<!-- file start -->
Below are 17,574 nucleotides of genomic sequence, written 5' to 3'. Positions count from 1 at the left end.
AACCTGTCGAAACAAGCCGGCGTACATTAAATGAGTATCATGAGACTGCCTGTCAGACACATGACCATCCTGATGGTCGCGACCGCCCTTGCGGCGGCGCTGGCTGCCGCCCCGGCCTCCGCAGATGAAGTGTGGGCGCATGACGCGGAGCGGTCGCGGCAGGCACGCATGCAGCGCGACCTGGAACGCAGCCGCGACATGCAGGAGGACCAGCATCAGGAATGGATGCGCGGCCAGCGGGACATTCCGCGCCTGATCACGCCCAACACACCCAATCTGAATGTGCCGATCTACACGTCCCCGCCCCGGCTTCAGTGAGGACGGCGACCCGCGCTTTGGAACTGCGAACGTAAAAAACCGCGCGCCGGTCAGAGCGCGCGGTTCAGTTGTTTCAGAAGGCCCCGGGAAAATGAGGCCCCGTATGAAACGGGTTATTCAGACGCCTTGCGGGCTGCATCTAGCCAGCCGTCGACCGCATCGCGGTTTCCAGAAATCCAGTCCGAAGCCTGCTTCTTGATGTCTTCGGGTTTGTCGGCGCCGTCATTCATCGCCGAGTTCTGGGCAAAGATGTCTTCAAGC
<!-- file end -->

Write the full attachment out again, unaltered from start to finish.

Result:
Below are 17,574 nucleotides of genomic sequence, written 5' to 3'. Positions count from 1 at the left end.
AACCTGTCGAAACAAGCCGGCGTACATTAAATGAGTATCATGAGACTGCCTGTCAGACACATGACCATCCTGATGGTCGCGACCGCCCTTGCGGCGGCGCTGGCTGCCGCCCCGGCCTCCGCAGATGAAGTGTGGGCGCATGACGCGGAGCGGTCGCGGCAGGCACGCATGCAGCGCGACCTGGAACGCAGCCGCGACATGCAGGAGGACCAGCATCAGGAATGGATGCGCGGCCAGCGGGACATTCCGCGCCTGATCACGCCCAACACACCCAATCTGAATGTGCCGATCTACACGTCCCCGCCCCGGCTTCAGTGAGGACGGCGACCCGCGCTTTGGAACTGCGAACGTAAAAAACCGCGCGCCGGTCAGAGCGCGCGGTTCAGTTGTTTCAGAAGGCCCCGGGAAAATGAGGCCCCGTATGAAACGGGTTATTCAGACGCCTTGCGGGCTGCATCTAGCCAGCCGTCGACCGCATCGCGGTTTCCAGAAATCCAGTCCGAAGCCTGCTTCTTGATGTCTTCGGGTTTGTCGGCGCCGTCATTCATCGCCGAGTTCTGGGCAAAGATGTCTTCAAGC